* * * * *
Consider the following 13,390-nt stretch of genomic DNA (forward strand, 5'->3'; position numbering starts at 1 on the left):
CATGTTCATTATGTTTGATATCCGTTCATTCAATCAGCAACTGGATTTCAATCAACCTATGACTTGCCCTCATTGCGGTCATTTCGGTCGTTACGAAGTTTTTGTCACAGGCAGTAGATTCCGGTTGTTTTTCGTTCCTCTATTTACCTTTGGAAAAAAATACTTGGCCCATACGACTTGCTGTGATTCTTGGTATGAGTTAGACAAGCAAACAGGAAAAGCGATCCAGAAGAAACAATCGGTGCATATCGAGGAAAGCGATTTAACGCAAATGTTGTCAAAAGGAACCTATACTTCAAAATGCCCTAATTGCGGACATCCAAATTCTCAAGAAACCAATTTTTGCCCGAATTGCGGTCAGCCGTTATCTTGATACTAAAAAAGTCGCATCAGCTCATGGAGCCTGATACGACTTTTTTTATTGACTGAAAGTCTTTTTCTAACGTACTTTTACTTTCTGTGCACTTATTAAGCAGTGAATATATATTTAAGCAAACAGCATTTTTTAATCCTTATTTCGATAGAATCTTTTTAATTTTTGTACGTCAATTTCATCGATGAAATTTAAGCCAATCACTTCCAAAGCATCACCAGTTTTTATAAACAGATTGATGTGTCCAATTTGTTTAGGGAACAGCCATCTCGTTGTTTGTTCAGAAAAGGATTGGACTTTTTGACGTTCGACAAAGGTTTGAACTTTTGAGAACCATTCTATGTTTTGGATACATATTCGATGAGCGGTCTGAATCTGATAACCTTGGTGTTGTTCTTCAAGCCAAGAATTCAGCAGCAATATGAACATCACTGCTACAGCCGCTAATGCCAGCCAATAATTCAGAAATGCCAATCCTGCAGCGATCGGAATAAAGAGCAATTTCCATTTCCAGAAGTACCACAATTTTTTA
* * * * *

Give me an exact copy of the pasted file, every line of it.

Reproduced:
Consider the following 13,390-nt stretch of genomic DNA (forward strand, 5'->3'; position numbering starts at 1 on the left):
CATGTTCATTATGTTTGATATCCGTTCATTCAATCAGCAACTGGATTTCAATCAACCTATGACTTGCCCTCATTGCGGTCATTTCGGTCGTTACGAAGTTTTTGTCACAGGCAGTAGATTCCGGTTGTTTTTCGTTCCTCTATTTACCTTTGGAAAAAAATACTTGGCCCATACGACTTGCTGTGATTCTTGGTATGAGTTAGACAAGCAAACAGGAAAAGCGATCCAGAAGAAACAATCGGTGCATATCGAGGAAAGCGATTTAACGCAAATGTTGTCAAAAGGAACCTATACTTCAAAATGCCCTAATTGCGGACATCCAAATTCTCAAGAAACCAATTTTTGCCCGAATTGCGGTCAGCCGTTATCTTGATACTAAAAAAGTCGCATCAGCTCATGGAGCCTGATACGACTTTTTTTATTGACTGAAAGTCTTTTTCTAACGTACTTTTACTTTCTGTGCACTTATTAAGCAGTGAATATATATTTAAGCAAACAGCATTTTTTAATCCTTATTTCGATAGAATCTTTTTAATTTTTGTACGTCAATTTCATCGATGAAATTTAAGCCAATCACTTCCAAAGCATCACCAGTTTTTATAAACAGATTGATGTGTCCAATTTGTTTAGGGAACAGCCATCTCGTTGTTTGTTCAGAAAAGGATTGGACTTTTTGACGTTCGACAAAGGTTTGAACTTTTGAGAACCATTCTATGTTTTGGATACATATTCGATGAGCGGTCTGAATCTGATAACCTTGGTGTTGTTCTTCAAGCCAAGAATTCAGCAGCAATATGAACATCACTGCTACAGCCGCTAATGCCAGCCAATAATTCAGAAATGCCAATCCTGCAGCGATCGGAATAAAGAGCAATTTCCATTTCCAGAAGTACCACAATTTTTTA